|Type||Hiking on mountain footpath|
|Degree of difficulty||1 - Easy|
|Length of route||2.540 m|
|Time||About 45 min.|
|Drinking water along the way||Yes|
|Max. / Min. elevation||400 m / 230 m|
|Difference in elevation||160 m|
|Suggested starting point||Agios Giannis|
|Natural environment||Typical arid land in Amani, with low vegetation, Spanish broom (Spartium junceum) and oaks.|
This hiking trail links the village of Agio Galas with the settlement of Agios Giannis, which has been abandoned since around 1960. It includes important monuments of the island’s cultural heritage and natural environment.
It is suggested to start out from Agios Giannis in order to to take advantage of the smooth downhill path to Agio Galas and have time to see the points of interest at the end of the trail.
The abandoned settlement of Agios Giannis is accessible by car on the passable unpaved road that begins about one and a half km. after Agio Galas on the way to Nenitouria.
At our starting point in Agios Giannis stands a huge oak tree near which there is a resting area. Two short dead-end footpaths begin from this point, one leads to the observatory where water springs from the base of a plane-tree, and the other leads through the abandoned houses of the settlement to the Church of Agios Giannis. In order to continue, we must return to the resting area, where we take an unpaved road that intersects with a footpath.
As we continue along the footpath, we come to another unpaved road that leads to the chapel of Agios Spyridon to the left and to Agio Galas to the right. The unpaved road becomes a footpath on reaching a viewpoint with a wooden gazebo. From there we have an unimpeded view of Agio Galas, the Aegean and Psara. To our right, opposite the torrent bed, is the peculiar rock formation known as “Buddha’s Precipice.”
The footpath is easy to distinguish and negotiate: it slopes down gradually through old fields, once planted with grain but no longer cultivated. Distinctive features are the four threshing floors still visible along the way. From here up to the entrance to Agio Galas and the Church of Agia Varvara the path is stone paved. When we reach Agio Galas, we walk through its narrow streets, following the signs, our final destination being the chapel of Agios Thalelaios, which was also the first name of the village. Next we can walk down to Panagia Agiogaloussaina (to get into the church, we will need to ask the villagers for the key) and finally the Agio Galas cave.
Agios Giannis: An abandoned village on the side of Mt. Amani. The setting is idyllic and offers an unimpeded view of the Aegean and stupendous sunsets. The houses, now falling into ruin, are characteristic of the use of local materials in the architecture of the area’s small, humble villages. The ground floor in the two-storey houses was used as a stable or storeroom. The upper floors were reached by an outside staircase leading to the balcony. Inside there were usually two rooms. Remains of the fireplaces can be seen, along with the thick tree trunks, in the middle of the rooms, that held up the roof. The village has been abandoned since around 1960.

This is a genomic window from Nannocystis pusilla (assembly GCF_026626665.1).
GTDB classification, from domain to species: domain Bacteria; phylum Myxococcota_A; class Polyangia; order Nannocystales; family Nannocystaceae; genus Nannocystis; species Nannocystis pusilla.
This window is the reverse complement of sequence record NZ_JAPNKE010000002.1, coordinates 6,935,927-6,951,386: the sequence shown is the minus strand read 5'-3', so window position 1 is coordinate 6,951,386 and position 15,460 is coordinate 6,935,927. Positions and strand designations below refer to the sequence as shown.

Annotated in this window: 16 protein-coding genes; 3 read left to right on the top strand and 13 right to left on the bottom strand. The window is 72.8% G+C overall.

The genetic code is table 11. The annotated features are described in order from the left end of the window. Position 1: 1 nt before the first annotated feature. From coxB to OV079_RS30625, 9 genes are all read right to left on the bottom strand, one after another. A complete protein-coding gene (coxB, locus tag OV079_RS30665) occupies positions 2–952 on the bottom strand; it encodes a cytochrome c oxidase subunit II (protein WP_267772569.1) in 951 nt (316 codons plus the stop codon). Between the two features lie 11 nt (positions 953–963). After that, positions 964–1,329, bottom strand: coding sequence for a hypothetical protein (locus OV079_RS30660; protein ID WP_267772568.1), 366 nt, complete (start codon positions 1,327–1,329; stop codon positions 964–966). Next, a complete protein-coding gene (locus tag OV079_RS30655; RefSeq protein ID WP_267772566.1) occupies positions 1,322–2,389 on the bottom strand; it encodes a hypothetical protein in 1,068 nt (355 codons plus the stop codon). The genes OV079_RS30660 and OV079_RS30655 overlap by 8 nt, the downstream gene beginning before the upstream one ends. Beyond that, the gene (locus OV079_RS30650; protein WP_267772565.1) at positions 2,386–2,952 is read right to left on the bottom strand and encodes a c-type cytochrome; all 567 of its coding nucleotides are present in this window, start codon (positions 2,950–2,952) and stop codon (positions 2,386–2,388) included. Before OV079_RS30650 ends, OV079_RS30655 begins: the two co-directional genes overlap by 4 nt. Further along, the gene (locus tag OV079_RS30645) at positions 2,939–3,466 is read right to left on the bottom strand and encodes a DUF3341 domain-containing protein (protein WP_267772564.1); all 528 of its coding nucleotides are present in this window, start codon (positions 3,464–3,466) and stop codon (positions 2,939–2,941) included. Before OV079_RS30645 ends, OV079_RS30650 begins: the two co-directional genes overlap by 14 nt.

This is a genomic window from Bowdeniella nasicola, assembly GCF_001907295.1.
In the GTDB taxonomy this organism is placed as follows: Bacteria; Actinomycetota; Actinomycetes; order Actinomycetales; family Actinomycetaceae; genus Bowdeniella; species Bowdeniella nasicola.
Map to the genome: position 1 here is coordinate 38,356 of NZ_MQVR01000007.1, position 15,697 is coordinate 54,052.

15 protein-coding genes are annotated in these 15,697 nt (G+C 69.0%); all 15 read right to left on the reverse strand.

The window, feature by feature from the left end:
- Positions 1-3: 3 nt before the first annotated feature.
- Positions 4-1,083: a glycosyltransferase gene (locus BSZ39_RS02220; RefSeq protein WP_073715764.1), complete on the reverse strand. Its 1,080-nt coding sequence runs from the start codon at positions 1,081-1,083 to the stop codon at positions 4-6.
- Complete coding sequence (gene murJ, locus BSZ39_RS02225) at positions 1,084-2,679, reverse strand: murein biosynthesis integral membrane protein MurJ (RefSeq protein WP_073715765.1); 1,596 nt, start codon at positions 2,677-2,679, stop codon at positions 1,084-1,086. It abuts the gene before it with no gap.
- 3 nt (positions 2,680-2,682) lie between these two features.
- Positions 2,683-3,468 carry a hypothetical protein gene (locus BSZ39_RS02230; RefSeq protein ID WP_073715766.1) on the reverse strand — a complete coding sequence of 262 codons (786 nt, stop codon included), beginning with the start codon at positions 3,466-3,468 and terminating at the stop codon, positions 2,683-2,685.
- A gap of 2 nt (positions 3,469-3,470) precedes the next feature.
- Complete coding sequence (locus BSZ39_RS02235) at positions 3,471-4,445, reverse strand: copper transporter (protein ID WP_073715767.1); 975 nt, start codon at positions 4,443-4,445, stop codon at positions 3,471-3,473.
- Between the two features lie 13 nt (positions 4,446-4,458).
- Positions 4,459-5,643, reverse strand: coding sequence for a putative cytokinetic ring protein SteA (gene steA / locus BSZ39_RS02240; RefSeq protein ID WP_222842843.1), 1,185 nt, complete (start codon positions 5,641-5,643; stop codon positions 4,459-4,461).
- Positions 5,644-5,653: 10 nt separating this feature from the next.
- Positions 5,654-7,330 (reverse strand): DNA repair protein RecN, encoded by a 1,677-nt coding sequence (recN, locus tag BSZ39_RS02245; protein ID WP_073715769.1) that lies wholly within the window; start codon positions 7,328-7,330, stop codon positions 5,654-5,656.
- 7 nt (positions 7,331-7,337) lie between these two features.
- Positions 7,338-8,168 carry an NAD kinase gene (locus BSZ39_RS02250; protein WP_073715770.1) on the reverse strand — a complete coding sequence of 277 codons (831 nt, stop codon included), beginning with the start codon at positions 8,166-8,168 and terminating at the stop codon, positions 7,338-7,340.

Agio Galas: The most remote village of Chios, built on a small hill that ends in a sheer cliff on the seaward side. This location made the village secure from pirate invasions. A watchtower functioned in the village.
The cave: The cave of Agio Galas is made up of a complex of three caves. At the entrance to the middle cave stands the chapel of Panagia Agiogaloussaina. Inside the mouth of the cave we encounter the chapel of Agia Anna. Opposite the entrance is a rock from which white stalactite drip-water drops and looks like milk due to its limestone origin. According to the myth that gave to village its name, this liquid is considered to have healing properties. The lowest and biggest cave includes a 220-meter-long winding corridor adorned with stalactites and stalagmites. It is striking for its size and the number of chambers. It is one of the most important caves of Greece from an archaeological standpoint: traces of habitation have been found in its interior from early Neolithic times, i.e. around 6000 BC. The finds (clay pots, stone and bone tools and figurines) are on display in the Chios Archaeological Museum. The cave’s well-lit visitable space stretches to a length of 250 m. with many twists and turns.
Panagia Agiogaloussaina: A small Byzantine church with a dome, built in the 13th century. It literally hangs from the rocks at the entrance to the cave. Inside we can see the impressive carved wooden altar screen and the rich frescoes which once covered the entire church.
The chapel of Agios Thalelaios: A small church, older than Panagia Agiogaloussaina, with a carved wooden altar screen well worth seeing.
Alternative routes or means
Due to the morphology of the path, it is not possible to use any other means such as mountain bike, since there are steps or abrupt turns in the path at certain places.
The unpaved road to Agios Giannis can be used as an alternative or circular route.